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An Experiment on the Causes of Bank Run Contagions

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Author Info

  • Surajeet Chakravarty

    (Department of Economics, University of Exeter)

  • Miguel A. Fonseca

    (Department of Economics, University of Exeter)

  • Todd Kaplan

    (Department of Economics, University of Exeter)

Abstract

To understand the mechanisms behind bank run contagions, we conduct bank run experiments in a modified Diamond-Dybvig setup with two banks (Left and Right). The banks' liquidity levels are either linked or independent. Left Bank depositors see their bank's liquidity level before deciding. Right Bank depositors only see Left Bank withdrawals before deciding. We find that Left Bank depositors' actions signicantly affect Right Bank depositors' behavior, even when liquidities are independent. Furthermore, a panic may be a one-way street: an increase in Left Bank withdrawals can cause a panic run on the Right Bank, but a decrease cannot calm markets.

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File URL: http://people.exeter.ac.uk/cc371/RePEc/dpapers/DP1206.pdf
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Bibliographic Info

Paper provided by Exeter University, Department of Economics in its series Discussion Papers with number 1206.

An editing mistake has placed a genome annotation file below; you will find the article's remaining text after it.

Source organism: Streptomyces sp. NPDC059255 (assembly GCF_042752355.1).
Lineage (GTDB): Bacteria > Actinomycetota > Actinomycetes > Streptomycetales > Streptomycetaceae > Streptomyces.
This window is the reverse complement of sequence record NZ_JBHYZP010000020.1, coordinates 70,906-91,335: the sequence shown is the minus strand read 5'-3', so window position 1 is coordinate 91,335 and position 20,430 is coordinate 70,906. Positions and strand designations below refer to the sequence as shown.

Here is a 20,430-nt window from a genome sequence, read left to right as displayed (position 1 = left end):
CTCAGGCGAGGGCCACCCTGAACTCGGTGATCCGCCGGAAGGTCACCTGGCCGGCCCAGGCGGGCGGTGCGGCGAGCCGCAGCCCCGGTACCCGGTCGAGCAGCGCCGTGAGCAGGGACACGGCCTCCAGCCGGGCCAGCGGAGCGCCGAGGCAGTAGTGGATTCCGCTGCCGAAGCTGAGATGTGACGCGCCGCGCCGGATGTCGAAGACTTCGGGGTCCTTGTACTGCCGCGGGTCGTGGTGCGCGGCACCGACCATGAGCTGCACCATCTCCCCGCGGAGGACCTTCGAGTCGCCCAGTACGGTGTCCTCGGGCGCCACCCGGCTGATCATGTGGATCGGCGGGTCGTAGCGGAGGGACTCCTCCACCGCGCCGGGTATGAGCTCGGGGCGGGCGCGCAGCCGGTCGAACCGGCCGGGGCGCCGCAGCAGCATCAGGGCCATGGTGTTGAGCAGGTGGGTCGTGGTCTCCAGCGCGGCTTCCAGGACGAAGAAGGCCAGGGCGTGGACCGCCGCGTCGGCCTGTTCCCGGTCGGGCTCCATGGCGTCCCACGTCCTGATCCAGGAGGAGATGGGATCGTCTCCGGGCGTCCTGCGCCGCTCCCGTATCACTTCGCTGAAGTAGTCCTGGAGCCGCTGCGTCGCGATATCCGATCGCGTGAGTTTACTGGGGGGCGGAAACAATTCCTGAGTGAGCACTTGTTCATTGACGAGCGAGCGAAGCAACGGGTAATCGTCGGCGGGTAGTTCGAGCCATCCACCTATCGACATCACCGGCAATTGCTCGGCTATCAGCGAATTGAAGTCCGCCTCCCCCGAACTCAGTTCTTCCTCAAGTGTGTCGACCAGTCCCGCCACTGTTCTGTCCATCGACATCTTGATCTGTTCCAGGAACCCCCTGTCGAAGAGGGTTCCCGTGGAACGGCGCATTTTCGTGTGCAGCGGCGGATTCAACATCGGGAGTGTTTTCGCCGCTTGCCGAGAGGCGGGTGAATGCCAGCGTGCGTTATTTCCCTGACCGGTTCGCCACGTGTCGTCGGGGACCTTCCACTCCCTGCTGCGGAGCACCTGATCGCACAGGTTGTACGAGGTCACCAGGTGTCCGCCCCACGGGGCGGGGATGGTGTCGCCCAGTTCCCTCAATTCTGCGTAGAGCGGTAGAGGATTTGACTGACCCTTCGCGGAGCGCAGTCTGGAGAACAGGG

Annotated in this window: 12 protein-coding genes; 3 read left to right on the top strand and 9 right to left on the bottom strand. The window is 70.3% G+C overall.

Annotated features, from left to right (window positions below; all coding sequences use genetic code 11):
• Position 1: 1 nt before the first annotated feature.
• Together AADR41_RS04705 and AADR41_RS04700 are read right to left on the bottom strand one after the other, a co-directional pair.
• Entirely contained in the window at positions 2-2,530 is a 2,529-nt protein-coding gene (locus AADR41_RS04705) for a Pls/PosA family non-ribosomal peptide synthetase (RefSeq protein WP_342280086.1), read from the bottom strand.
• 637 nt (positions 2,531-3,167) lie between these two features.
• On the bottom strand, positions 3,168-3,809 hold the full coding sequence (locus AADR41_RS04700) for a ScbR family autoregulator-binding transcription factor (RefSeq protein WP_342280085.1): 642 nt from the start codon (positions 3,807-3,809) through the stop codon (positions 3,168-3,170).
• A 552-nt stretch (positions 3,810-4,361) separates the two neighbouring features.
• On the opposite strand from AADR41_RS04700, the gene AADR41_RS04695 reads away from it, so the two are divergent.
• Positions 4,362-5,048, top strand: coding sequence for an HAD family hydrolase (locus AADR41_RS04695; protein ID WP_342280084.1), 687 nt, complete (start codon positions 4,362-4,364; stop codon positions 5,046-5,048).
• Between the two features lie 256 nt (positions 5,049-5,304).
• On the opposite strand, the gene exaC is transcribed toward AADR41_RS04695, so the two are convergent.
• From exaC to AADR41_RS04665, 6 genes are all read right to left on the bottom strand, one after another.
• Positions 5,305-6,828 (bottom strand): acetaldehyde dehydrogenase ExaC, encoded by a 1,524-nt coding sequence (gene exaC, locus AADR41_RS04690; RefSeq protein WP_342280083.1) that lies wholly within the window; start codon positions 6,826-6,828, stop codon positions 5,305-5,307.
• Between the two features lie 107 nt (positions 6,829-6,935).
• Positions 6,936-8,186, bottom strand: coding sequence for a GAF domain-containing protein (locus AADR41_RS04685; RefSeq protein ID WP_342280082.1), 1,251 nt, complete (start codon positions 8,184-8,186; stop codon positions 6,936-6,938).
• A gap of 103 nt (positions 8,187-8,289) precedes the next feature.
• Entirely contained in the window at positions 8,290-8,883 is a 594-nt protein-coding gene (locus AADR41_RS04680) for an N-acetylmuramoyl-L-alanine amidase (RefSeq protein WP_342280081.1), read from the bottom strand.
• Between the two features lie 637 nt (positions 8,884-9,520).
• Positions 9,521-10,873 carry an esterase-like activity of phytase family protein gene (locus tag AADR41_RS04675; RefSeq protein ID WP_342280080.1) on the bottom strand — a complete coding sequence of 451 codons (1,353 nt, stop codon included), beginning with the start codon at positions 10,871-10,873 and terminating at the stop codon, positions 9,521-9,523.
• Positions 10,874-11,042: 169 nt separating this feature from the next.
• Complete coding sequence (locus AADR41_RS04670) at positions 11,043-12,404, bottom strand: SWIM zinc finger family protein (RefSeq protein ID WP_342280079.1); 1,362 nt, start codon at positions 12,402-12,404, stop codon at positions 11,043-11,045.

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Date of creation: 2012
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Handle: RePEc:exe:wpaper:1206

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Keywords: bank runs; contagion; experiment; multiple equilibria.;

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References

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  1. Dieter Balkenborg & Todd Kaplan & Timothy Miller, 2011. "Teaching Bank Runs with Classroom Experiments," The Journal of Economic Education, Taylor & Francis Journals, vol. 42(3), pages 224-242, July.
  2. Kaplan, T.R., 2000. "Why Banks Should Keep Secrets," Discussion Papers 0014, Exeter University, Department of Economics.
  3. Giovanna Devetag & Andreas Ortmann, 2006. "When and Why? A Critical Survey on Coordination Failure in the Laboratory," CEEL Working Papers 0605, Cognitive and Experimental Economics Laboratory, Department of Economics, University of Trento, Italia.
  4. Greiner, Ben, 2004. "An Online Recruitment System for Economic Experiments," MPRA Paper 13513, University Library of Munich, Germany.
  5. Milton Friedman & Anna J. Schwartz, 1963. "A Monetary History of the United States, 1867-1960," NBER Books, National Bureau of Economic Research, Inc, number frie63-1, octubre-d.
  6. Urs Fischbacher, 2007. "z-Tree: Zurich toolbox for ready-made economic experiments," Experimental Economics, Springer, vol. 10(2), pages 171-178, June.
  7. Garratt, Rod & Keister, Todd, 2009. "Bank runs as coordination failures: An experimental study," Journal of Economic Behavior & Organization, Elsevier, vol. 71(2), pages 300-317, August.
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Cited by:
  1. Jasmina Arifovic & Janet Hua Jiang, 2014. "Do Sunspots Matter? Evidence from an Experimental Study of Bank Runs," Working Papers 14-12, Bank of Canada.

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